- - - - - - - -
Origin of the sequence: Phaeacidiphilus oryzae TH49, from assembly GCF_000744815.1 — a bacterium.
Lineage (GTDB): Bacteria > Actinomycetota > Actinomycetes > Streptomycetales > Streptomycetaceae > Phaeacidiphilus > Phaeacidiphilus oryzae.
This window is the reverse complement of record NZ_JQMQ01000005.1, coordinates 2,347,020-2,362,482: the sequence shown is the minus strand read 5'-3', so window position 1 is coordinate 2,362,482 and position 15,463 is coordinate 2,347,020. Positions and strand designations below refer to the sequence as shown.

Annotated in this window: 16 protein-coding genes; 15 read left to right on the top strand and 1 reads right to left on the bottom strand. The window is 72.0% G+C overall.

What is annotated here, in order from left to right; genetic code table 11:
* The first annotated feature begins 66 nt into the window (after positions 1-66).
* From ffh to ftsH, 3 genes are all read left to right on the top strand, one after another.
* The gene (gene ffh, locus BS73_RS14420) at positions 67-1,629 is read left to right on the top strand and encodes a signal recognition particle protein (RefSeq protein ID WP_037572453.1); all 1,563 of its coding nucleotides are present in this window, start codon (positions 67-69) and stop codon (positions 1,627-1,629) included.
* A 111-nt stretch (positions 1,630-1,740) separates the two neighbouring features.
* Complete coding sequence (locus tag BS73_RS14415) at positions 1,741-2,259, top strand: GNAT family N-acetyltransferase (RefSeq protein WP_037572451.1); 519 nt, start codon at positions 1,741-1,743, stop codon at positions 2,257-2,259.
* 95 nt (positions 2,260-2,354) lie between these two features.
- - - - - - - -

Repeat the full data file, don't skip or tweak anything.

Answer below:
Origin of the sequence: Phaeacidiphilus oryzae TH49, from assembly GCF_000744815.1 — a bacterium.
Lineage (GTDB): Bacteria > Actinomycetota > Actinomycetes > Streptomycetales > Streptomycetaceae > Phaeacidiphilus > Phaeacidiphilus oryzae.
This window is the reverse complement of record NZ_JQMQ01000005.1, coordinates 2,347,020-2,362,482: the sequence shown is the minus strand read 5'-3', so window position 1 is coordinate 2,362,482 and position 15,463 is coordinate 2,347,020. Positions and strand designations below refer to the sequence as shown.

Annotated in this window: 16 protein-coding genes; 15 read left to right on the top strand and 1 reads right to left on the bottom strand. The window is 72.0% G+C overall.

What is annotated here, in order from left to right; genetic code table 11:
* The first annotated feature begins 66 nt into the window (after positions 1-66).
* From ffh to ftsH, 3 genes are all read left to right on the top strand, one after another.
* The gene (gene ffh, locus BS73_RS14420) at positions 67-1,629 is read left to right on the top strand and encodes a signal recognition particle protein (RefSeq protein ID WP_037572453.1); all 1,563 of its coding nucleotides are present in this window, start codon (positions 67-69) and stop codon (positions 1,627-1,629) included.
* A 111-nt stretch (positions 1,630-1,740) separates the two neighbouring features.
* Complete coding sequence (locus tag BS73_RS14415) at positions 1,741-2,259, top strand: GNAT family N-acetyltransferase (RefSeq protein WP_037572451.1); 519 nt, start codon at positions 1,741-1,743, stop codon at positions 2,257-2,259.
* 95 nt (positions 2,260-2,354) lie between these two features.